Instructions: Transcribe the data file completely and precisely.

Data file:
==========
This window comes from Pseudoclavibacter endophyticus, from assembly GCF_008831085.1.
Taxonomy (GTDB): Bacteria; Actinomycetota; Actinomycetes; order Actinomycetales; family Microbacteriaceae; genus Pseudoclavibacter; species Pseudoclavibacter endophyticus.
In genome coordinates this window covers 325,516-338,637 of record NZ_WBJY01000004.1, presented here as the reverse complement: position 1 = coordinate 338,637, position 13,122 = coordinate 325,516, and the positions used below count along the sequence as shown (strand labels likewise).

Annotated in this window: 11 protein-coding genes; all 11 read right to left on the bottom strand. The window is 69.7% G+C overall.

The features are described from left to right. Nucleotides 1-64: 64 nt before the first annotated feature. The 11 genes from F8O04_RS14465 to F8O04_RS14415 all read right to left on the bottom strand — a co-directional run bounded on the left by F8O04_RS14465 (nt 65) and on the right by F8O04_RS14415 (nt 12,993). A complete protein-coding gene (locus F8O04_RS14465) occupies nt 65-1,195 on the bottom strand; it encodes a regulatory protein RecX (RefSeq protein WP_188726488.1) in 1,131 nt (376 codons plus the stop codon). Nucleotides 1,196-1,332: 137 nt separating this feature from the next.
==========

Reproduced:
This window comes from Pseudoclavibacter endophyticus, from assembly GCF_008831085.1.
Taxonomy (GTDB): Bacteria; Actinomycetota; Actinomycetes; order Actinomycetales; family Microbacteriaceae; genus Pseudoclavibacter; species Pseudoclavibacter endophyticus.
In genome coordinates this window covers 325,516-338,637 of record NZ_WBJY01000004.1, presented here as the reverse complement: position 1 = coordinate 338,637, position 13,122 = coordinate 325,516, and the positions used below count along the sequence as shown (strand labels likewise).

Annotated in this window: 11 protein-coding genes; all 11 read right to left on the bottom strand. The window is 69.7% G+C overall.

The features are described from left to right. Nucleotides 1-64: 64 nt before the first annotated feature. The 11 genes from F8O04_RS14465 to F8O04_RS14415 all read right to left on the bottom strand — a co-directional run bounded on the left by F8O04_RS14465 (nt 65) and on the right by F8O04_RS14415 (nt 12,993). A complete protein-coding gene (locus F8O04_RS14465) occupies nt 65-1,195 on the bottom strand; it encodes a regulatory protein RecX (RefSeq protein WP_188726488.1) in 1,131 nt (376 codons plus the stop codon). Nucleotides 1,196-1,332: 137 nt separating this feature from the next.